EXCLUSIVE: Jenny Holzer discusses the programming of her LED sculptures during the installation of the exhibition PROTECT PROTECT at the Museum of Contemporary Art, Chicago. Featured works include MONUMENT (2008), Thorax (2008), Purple (2008), Blue Cross (2008), Green Purple Cross (2008), and Hand (2008), among others. The exhibition remains on view in Chicago through February 1st, and will travel to the Whitney Museum of American Art, New York in March.
Whether questioning consumerist impulses, describing torture, or lamenting death and disease, Jenny Holzer’s use of language provokes a response in the viewer. While her subversive work often blends in among advertisements in public space, its arresting content violates expectations. Holzer’s texts—such as the aphorisms “abuse of power comes as no surprise” and “protect me from what I want”—have appeared on posters and condoms, and as electronic LED signs and projections of xenon light. Holzer’s recent use of text ranges from silk-screened paintings of declassified government memoranda detailing prisoner abuse, to poetry and prose in a 65-foot wide wall of light in the lobby of 7 World Trade Center, New York.
The exhibition PROTECT PROTECT is curated by Elizabeth Smith, James W. Alsdorf Chief Curator and Deputy Director for Programs at the MCA. In a two-part interview, Smith lends us her thoughts on the exhibition:
ART21: Jenny Holzer’s a fairly well-known contemporary artist, and yet it’s been a while since she’s had a major showing here in the U.S. How did that come to factor into your decision-making process behind the show?
ELIZABETH SMITH: It’s pretty amazing that Jenny Holzer’s work hasn’t been seen in a major museum in the United States in almost 20 years. She’s been showing in Europe quite extensively during the past few years, so we really feel like we are reintroducing her to the American audience. Especially because the show presents a lot of newer work that people haven’t seen. It’s a new Jenny Holzer, in many respects.
I think a lot of us who have followed her work, who are familiar with it, think about a certain type of work that she became known for — her LED signs, her benches — pieces that are somewhat smaller in scale. But with this current exhibition she presents a number of LED sculptures that are monumental in scale, that are architectural. She’s also presenting for the first time a body of silk-screened paintings that are based on declassified United States government documents.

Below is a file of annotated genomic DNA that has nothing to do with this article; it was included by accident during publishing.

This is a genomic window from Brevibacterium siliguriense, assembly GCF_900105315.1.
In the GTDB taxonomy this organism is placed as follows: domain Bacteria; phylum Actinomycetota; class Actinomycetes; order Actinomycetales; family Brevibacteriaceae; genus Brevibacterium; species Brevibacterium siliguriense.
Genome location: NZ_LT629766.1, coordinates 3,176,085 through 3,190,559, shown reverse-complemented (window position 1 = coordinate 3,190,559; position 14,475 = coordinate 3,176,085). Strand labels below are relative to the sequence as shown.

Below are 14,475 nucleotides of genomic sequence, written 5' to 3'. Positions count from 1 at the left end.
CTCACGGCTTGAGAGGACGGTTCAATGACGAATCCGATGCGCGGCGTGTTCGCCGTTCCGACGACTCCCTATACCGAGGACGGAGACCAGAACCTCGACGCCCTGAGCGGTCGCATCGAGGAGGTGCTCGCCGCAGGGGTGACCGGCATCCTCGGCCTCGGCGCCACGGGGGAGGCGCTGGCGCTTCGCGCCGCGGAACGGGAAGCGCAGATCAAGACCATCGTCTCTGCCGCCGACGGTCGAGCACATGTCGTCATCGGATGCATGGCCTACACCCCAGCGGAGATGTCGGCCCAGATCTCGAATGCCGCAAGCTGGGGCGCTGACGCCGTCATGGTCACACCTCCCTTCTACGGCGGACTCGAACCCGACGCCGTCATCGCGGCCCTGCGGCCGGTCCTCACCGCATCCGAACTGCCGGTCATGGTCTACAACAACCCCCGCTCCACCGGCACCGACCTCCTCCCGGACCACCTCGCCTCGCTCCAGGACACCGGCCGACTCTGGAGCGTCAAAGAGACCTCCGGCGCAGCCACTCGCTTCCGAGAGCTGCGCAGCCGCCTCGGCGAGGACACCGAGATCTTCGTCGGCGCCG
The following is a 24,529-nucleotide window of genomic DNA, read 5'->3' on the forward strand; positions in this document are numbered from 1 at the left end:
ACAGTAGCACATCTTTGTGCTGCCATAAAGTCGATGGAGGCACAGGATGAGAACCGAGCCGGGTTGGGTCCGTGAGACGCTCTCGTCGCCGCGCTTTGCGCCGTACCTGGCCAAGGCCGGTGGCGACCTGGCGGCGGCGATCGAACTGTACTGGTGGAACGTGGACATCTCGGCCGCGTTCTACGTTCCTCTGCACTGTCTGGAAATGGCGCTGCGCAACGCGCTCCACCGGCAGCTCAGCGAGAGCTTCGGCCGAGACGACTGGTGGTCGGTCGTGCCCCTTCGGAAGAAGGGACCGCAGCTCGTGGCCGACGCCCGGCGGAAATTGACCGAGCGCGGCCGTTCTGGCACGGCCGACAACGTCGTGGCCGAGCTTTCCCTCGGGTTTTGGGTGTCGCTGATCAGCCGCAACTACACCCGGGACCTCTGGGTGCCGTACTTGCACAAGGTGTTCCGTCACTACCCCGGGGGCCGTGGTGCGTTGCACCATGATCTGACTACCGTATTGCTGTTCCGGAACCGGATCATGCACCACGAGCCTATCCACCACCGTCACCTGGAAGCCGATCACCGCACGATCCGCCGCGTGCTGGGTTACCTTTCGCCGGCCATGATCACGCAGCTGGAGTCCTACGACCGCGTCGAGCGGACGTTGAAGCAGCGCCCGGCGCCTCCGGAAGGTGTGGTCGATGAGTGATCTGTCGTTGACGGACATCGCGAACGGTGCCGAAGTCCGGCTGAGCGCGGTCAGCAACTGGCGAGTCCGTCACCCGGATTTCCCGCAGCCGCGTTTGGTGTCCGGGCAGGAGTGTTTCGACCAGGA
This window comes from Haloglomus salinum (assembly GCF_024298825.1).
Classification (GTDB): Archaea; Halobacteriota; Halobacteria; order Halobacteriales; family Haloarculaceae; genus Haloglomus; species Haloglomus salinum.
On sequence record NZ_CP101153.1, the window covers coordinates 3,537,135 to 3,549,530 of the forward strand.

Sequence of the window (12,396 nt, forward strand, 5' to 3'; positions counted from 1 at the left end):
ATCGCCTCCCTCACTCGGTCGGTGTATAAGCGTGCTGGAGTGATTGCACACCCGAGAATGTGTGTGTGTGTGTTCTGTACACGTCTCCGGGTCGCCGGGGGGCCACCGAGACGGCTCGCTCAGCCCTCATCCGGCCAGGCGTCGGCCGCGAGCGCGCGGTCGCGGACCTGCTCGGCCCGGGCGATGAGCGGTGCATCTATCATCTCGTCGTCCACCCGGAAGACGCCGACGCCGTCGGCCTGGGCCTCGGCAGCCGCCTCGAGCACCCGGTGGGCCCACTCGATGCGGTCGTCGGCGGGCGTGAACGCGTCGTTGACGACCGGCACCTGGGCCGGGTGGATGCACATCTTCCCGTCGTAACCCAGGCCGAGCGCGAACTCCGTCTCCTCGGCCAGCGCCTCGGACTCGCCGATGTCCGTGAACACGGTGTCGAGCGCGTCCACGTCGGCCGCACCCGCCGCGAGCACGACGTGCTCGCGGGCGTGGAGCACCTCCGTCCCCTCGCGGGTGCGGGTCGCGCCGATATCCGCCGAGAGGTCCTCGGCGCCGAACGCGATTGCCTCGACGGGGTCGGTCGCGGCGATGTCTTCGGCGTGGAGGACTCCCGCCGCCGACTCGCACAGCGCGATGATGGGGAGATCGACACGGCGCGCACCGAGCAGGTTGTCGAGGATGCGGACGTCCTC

It’s a good time for us to be showing Jenny’s work; not just because of the content, but because we are presenting a major figure at the midpoint of her career and showing that she’s moving in a different direction. I think that’s really important. I think it’s really brave for an artist to continue to develop and push the envelope with their work. In Jenny’s case, although she’s been moving into new media and new directions, I think what’s interesting to consider is the consistency of the messages within her work. She’s always dealt with issues surrounding abuses of power. And she’s always caused passive viewers to become active questioners, in terms of how they read and understand and react to the materials she presents. In that respect, it’s a very consistent show…but at the same time, it also shows us a new Jenny Holzer.
ART21: In the exhibition, there seems to be this emphasis on bodies or corporeality as a theme. Is that new in Holzer’s work?
SMITH: I think in this show those qualities are much more pronounced than ever before in her work. It’s really given her a chance to bring together a number of different references to the body. In the text that Jenny, herself, has written for a long time — particularly in the 1990s up until 2001— there has been an increasing emphasis on the body and on a first-person sort of human experience. I think that this really comes forward, too, in the text that she’s programmed into her current LED pieces that are from declassified documents. There are references to the body throughout those texts. The autopsy reports, for instance, give very stark and very chilling renditions of the trauma endured by individuals who have been killed as a result of the current wars in Iraq and Afghanistan. Those references to the body are present throughout various texts in the exhibition.